Ghost Stories (2017)

As a whole, Ghost Stories is greater than the sum of its parts.

While the individual tales in this anthology vary in terms of intensity and originality, it’s the wraparound narrative of Professor Philip Goodman (Andrew Dyson, who also co-wrote and co-directed) that effectively binds the whole dreary package in sorrowful strings.

Goodman is a skeptic and writer whose mission to debunk psychics and paranormal phenomenon has made him a familiar figure on British telly. He’s tasked with testing the validity of three unique cases, each told by a surviving protagonist.

A night-watchman (Paul Whitehouse) is haunted by a ghost child; an irresponsible teenager (Alex Lawther) recounts a terrifying encounter in his father’s car, and a wealthy businessman (Martin Freeman) confronts a poltergeist while awaiting the birth of his son.

Each story has at its heart, an instance of parental failing that leads to grim consequences for the parties involved, particularly for the clueless professor who sets out to define the unknown, and ends up consumed by it.

Ghost Stories does not offer buckets of viscera or a breathtaking assortment of effects wizardry, but rather demonstrates in austere fashion that paranormal events are rooted in the sins and injustices of past deeds.

Our ability to atone for those sins remains unknown. In other words, we may not be able to “wiggle off the hook” in a spiritual sense for long-buried grievances.

And if you’re the spiritual sort, that’s pretty scary.

Masque of the Red Death (1964)

Talk about a story for our times!

Masque of the Red Death is one of Roger Corman’s best Edgar Allan Poe adaptations for American International Pictures, anchored by Vincent Price at the top of his game as evil Prince Prospero.

Prospero (Price) is a medieval tyrant who makes life miserable for the peasants grinding out a meager existence on his land. He takes their crops and burns the village to the ground upon learning that the “Red Death” (plague) is loose in the countryside.

Smitten by Francesca, a virtuous village girl (Jane Asher, Paul McCartney’s first flame), Prospero spirits her away—along with her father (Nigel Green) and her fiancé (David Weston)—to his castle for the amusement of his sin-soaked courtier cronies, who seem to be staying for the season.

Outside the castle walls, the less-fortunate starve and succumb to the swift-moving contagion. Inside, Prospero goads his party guests into animalistic abandon, as he tries his damndest to corrupt the chaste and faithful Francesca.

As a melodramatic matinee redolent in gothic splendor with a high degree of creepy, Masque of the Red Death measures up.  

Corman’s budget-friendly, vivid production holds together reasonably well, and is profoundly augmented by Price’s fiendish charisma, a lean, provocative script by Twilight Zone writer Charles Beaumont, and the saturated color photography of future arthouse auteur Nicolas Roeg (Don’t Look Now, Bad Timing).

In the final analysis, I’m guessing it’s the theme of a vicious narcissistic ruler engaged in depravity while his subjects suffer that resonates so strongly with the 2020 crowd.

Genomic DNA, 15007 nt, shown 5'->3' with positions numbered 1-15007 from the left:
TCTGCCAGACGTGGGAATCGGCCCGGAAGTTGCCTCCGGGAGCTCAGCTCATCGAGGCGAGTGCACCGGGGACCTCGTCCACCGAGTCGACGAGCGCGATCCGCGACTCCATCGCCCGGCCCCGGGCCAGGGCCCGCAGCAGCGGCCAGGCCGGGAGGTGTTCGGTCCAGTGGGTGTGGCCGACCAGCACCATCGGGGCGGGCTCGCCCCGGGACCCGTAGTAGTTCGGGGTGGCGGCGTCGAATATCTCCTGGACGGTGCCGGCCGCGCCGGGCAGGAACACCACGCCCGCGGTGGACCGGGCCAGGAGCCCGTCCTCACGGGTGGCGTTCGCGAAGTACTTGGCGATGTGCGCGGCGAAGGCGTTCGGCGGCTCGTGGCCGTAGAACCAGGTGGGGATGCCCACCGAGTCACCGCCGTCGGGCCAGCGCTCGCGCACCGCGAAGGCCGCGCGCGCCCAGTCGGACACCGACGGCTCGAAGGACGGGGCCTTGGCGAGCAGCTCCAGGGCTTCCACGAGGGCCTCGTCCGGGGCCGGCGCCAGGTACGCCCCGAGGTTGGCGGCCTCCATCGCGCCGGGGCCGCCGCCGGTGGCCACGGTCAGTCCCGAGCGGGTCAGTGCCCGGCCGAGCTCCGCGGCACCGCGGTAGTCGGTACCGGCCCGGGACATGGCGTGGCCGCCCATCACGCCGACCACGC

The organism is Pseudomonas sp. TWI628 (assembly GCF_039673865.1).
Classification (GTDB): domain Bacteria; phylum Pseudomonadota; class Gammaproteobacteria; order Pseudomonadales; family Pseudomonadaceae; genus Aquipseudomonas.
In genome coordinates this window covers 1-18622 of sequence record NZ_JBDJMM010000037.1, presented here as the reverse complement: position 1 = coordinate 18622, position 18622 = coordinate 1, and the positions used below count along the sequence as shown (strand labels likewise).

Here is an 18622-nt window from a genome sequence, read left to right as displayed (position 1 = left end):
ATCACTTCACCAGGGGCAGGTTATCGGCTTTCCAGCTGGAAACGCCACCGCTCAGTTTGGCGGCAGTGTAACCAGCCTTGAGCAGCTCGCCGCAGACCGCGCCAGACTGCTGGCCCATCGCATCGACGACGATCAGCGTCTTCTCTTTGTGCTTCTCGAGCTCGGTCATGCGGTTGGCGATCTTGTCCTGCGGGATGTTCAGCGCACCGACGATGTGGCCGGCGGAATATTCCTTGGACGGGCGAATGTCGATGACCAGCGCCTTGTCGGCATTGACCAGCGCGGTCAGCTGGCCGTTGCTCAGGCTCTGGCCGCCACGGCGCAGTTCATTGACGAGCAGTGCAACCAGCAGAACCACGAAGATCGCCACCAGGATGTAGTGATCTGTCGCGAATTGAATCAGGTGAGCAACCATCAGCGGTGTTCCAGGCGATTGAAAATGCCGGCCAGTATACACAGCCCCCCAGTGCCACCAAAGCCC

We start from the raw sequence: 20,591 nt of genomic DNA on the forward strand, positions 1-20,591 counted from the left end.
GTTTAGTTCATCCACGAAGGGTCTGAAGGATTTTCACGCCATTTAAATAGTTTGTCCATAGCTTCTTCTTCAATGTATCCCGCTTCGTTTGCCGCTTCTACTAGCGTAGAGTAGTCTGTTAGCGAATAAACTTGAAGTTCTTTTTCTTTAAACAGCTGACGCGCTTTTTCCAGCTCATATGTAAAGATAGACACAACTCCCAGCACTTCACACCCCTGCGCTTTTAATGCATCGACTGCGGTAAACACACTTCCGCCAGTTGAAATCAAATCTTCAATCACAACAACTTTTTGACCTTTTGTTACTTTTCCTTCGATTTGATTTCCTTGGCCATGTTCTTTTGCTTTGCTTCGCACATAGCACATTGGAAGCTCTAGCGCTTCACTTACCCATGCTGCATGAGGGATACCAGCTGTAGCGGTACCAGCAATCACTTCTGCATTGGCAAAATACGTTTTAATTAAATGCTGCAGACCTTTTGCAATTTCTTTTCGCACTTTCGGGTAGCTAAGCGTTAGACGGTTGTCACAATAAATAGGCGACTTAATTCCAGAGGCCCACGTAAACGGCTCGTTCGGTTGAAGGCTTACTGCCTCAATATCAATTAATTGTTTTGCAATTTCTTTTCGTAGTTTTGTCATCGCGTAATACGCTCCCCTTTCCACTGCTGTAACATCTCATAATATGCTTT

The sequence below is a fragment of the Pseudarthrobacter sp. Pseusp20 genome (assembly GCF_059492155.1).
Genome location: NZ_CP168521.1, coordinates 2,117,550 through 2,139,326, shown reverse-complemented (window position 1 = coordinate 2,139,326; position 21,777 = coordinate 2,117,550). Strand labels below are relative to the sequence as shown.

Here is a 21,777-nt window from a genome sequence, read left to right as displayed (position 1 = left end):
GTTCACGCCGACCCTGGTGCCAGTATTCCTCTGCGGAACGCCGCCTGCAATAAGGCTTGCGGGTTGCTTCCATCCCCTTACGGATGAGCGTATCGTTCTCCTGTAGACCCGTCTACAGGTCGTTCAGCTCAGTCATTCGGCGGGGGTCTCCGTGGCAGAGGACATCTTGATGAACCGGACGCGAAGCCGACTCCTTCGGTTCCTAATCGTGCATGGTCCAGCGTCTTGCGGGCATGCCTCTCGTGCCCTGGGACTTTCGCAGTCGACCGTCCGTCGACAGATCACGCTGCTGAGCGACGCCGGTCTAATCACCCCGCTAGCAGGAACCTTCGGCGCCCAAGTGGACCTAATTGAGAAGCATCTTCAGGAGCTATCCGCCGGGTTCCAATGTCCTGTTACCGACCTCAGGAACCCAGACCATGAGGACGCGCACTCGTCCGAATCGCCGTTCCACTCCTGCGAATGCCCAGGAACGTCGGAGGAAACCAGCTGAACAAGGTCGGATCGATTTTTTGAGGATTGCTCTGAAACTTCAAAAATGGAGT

Just sounds so hauntingly familiar. 

The Ritual (2017)

When good buddies fail to back each other up, disaster ensues.

Based on Adam Nevill’s absorbing novel, The Ritual is a tense and taut example of the “Trespasser Beware” genre, in which four friends go camping in rural Sweden to honor the wishes of a fallen comrade.

As we all know, these bonding trips to the boonies never work out, and things go quickly south. Dom (Sam Troughton) takes a fall and his limping slows their hiking pace considerably.

Then it starts to rain buckets. 

After getting lost in a seemingly impenetrable forest, the dispirited quartet stumble upon an abandoned shack that includes a menacing pagan altar among its amenities. 

No one enjoys a restful night. Luke (Rafe Spall), who already carries baggage over the recent death of their mutual friend, has a monstrous dream.

Team leader Hutch (Robert James-Collier) awakens to discover he’s wet his jammies, and Phil (Arsher Ali) is horrified to learn that he has somehow performed an entire ceremony before the altar in his sleep. 

And Dom’s still whining about his leg.  

Director David Bruckner and writer Joe Barton do an admirable job fleshing out Nevill’s story, as Luke becomes its pivotal character, trying to lead his friends to safety while dealing with a shitload of remorse.

Bruckner cinches Luke’s dilemma tighter and tighter as it becomes apparent that concepts like guilt and loyalty are luxuries one can’t indulge when faced with an ancient enemy that defies rational description.

The creature/deity effects in The Ritual are excellent, an unnaturally inspired Chimera of animal, human, and demon parts that towers above its pitiful followers, impaling victims in the upper branches of tall trees. 

We’ve not seen its like before, and I’m not too keen on seeing it again, if you know what I mean.

When the subject is monsters, that’s a heavy compliment. 

 

 

 

 

Host (2020)

At 57 minutes, it’s not so much a movie as it is a serviceable Twilight Zone episode.

In Rob Savage’s found-footage “movella” Host, six insufferable British twits learn why mocking the spirits is a bad idea.

Set up as a Zoom meeting of talking heads, Haley (Haley Bishop) instructs her assortment of nitwit comrades to take the online seance seriously, shortly before the medium (Seylan Baxter) arrives.